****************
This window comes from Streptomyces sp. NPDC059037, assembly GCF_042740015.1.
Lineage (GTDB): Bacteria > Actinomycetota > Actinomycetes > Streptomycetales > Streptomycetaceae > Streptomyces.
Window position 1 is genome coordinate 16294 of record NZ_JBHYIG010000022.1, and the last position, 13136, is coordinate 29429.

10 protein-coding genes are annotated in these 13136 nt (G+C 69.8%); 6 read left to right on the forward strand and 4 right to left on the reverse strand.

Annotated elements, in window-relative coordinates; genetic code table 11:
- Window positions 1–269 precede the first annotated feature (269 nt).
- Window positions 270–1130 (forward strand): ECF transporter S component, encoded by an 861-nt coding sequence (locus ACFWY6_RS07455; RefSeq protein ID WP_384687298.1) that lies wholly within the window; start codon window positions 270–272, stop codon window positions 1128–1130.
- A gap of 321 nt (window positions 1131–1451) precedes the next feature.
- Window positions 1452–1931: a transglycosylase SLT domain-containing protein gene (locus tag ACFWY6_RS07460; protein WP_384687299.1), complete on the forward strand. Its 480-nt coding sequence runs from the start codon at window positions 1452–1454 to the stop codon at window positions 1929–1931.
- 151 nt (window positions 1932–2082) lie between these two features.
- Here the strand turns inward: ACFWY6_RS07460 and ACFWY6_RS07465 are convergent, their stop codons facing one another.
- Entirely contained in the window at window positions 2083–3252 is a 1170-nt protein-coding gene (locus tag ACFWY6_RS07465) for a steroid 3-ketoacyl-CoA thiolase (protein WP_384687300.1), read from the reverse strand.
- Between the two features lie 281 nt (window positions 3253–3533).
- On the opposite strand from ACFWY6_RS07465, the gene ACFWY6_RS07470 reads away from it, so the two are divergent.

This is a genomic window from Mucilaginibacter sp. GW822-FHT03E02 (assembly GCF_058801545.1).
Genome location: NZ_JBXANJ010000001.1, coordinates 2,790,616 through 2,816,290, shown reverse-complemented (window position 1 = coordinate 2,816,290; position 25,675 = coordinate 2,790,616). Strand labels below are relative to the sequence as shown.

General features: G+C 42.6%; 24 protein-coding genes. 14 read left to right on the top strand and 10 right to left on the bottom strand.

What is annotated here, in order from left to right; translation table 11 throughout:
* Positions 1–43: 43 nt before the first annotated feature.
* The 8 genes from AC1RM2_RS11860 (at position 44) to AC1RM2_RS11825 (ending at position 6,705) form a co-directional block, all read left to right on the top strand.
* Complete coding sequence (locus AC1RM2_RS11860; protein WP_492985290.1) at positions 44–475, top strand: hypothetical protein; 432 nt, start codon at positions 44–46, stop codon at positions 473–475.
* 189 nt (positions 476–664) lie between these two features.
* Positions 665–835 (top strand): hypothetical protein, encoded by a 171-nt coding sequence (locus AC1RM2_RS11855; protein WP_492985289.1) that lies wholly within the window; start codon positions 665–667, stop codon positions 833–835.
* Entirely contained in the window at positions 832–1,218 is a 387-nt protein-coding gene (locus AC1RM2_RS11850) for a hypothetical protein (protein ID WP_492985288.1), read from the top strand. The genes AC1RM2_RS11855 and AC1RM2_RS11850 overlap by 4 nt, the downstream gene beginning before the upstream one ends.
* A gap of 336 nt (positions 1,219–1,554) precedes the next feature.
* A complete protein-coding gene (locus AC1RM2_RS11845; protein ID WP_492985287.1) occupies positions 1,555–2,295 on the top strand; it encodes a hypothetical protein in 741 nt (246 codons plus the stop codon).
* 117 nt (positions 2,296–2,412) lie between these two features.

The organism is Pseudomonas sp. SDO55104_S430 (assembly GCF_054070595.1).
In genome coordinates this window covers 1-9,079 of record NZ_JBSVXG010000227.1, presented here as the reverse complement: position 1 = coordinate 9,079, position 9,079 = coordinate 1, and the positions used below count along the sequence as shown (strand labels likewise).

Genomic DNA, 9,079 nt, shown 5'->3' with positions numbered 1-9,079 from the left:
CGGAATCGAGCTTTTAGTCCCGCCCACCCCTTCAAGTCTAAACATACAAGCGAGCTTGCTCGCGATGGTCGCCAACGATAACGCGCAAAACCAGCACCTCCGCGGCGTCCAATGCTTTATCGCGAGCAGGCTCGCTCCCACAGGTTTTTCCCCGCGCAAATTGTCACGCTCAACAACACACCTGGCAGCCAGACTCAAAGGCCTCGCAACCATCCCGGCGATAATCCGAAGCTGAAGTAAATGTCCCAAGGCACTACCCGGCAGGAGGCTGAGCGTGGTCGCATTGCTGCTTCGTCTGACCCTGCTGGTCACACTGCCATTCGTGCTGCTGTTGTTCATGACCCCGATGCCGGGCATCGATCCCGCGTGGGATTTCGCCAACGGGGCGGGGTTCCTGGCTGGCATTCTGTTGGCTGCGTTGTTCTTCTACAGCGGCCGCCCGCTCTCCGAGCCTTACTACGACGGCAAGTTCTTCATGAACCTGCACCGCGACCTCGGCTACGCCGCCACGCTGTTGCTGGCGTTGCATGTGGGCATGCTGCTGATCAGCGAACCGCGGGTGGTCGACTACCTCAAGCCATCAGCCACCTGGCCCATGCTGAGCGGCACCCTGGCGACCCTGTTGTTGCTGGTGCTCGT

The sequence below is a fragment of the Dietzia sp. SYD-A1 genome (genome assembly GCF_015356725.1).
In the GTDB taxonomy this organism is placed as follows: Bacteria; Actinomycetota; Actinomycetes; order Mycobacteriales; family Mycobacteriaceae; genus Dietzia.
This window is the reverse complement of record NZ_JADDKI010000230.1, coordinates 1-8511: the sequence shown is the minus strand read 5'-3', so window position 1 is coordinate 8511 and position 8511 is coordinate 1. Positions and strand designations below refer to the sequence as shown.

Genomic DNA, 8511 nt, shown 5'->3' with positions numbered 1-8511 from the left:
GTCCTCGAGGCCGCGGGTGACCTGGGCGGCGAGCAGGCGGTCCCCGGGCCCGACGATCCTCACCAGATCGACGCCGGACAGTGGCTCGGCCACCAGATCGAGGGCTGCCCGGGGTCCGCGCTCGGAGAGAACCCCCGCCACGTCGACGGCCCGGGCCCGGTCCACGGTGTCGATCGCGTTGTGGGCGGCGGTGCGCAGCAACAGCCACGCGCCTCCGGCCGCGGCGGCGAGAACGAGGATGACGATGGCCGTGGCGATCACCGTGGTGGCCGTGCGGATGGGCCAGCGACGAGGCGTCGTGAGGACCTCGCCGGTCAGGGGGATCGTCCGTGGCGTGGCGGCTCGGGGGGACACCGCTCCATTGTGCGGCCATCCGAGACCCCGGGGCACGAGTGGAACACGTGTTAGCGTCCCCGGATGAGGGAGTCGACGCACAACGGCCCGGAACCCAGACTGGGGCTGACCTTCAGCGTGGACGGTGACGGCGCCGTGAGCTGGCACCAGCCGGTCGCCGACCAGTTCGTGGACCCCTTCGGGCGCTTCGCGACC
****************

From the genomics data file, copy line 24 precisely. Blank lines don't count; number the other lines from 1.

* Entirely contained in the window at positions 832–1,218 is a 387-nt protein-coding gene (locus AC1RM2_RS11850) for a hypothetical protein (protein ID WP_492985288.1), read from the top strand. The genes AC1RM2_RS11855 and AC1RM2_RS11850 overlap by 4 nt, the downstream gene beginning before the upstream one ends.